# Loading a synchronuos generator

1. Aug 3, 2015

### cnh1995

In synchronous generator, field electromagnet rotates and induces voltage in the stator coils. So, when the generator is loaded, it slows down. If the field is stationary and armature is conducting (as in dc generators), there will be "current carrying conductor in a magnetic field", resulting opposite motoring torque, slowing down the generator. But here there is a magnet(rotor) moving in magnetic field(of the stator conductors). How does this slow down the generator?

2. Aug 3, 2015

### Staff: Mentor

It doesn't slow down at all, except very brief small deviations. As the name synchronous suggests, it continues to rotate at the same speed as the grid. It is "phase locked" with the other synchronous generators on the grid.

3. Aug 3, 2015

### cnh1995

I am talking about one in laboratory. It did slow down on loading and we got a load-frequency curve. What slows it down? I mean I can't see where and how I can apply motor effect rule. What happens to Lenz's "oppose the cause" policy?

4. Aug 3, 2015

### Staff: Mentor

In that case, your entire "grid" slowed down, not just the one generator.

Conservation of energy requires that power into the grid, minus losses, must equal power to the load. If you hold mechanical power to the generator contant, then any change in load causes frequency to change until that balance is restored. Ditto if you hold load constant but change the mechanical power driving the generator.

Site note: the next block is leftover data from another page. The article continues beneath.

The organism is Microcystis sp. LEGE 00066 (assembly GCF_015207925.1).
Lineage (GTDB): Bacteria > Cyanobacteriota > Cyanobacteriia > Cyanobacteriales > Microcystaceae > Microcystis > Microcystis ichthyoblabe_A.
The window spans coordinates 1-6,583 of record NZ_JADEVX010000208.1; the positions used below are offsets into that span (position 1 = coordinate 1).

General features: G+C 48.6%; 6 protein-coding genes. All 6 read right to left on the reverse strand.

Operation of any synchronous generator supplying power to a grid can be summarized as follows.

1. Rate of change of speed of the generator equals mechanical power minus losses minus electrical power sent to the grid.
2. Rate of change of angle equals generator speed minus actual frequency of the grid as a function of time.
3. Electrical power sent to the grid is proportional to the angle (for small pertubations.)
4. Grid frequency settles to whatever value balances generation minues losses minus loads. i.e. conservation of energy.
Together, those four statements describe the differential equations for a second order damped oscillator. Any change causes frequency to oscillate around the steady state value. The steady state frequency is that which conserves energy.

In the large scale power grid, control systems adjust the mechanical power to all generators to restore frequency to the nominal 60 hz or 50 hz value. In a labratory, or on a small island, frequency can vary a lot.

Does that answer your question?

5. Aug 3, 2015

### cnh1995

Well I understand that the alternator must follow the law of conservation of energy. What I don't understand is "how" it slows down. In a fixed pole rotating armature type generator, motoring torque due to armature current opposes the prime mover and slows it down. Similarly, how could I apply motor effect rule (left hand rule) in synchronous generator?

6. Aug 3, 2015

### Staff: Mentor

You're making it more complicated than necessary, and you're off target.

Neither the prime mover, nor the load are specified here. Each of them will have a slope delta-power/delta-frequency. In general, either slope could be positive, negative, or zero. The steady state change in frequency depends only on the sum of those two slopes. It has nothing to do with the electrical concepts in your train of logic.

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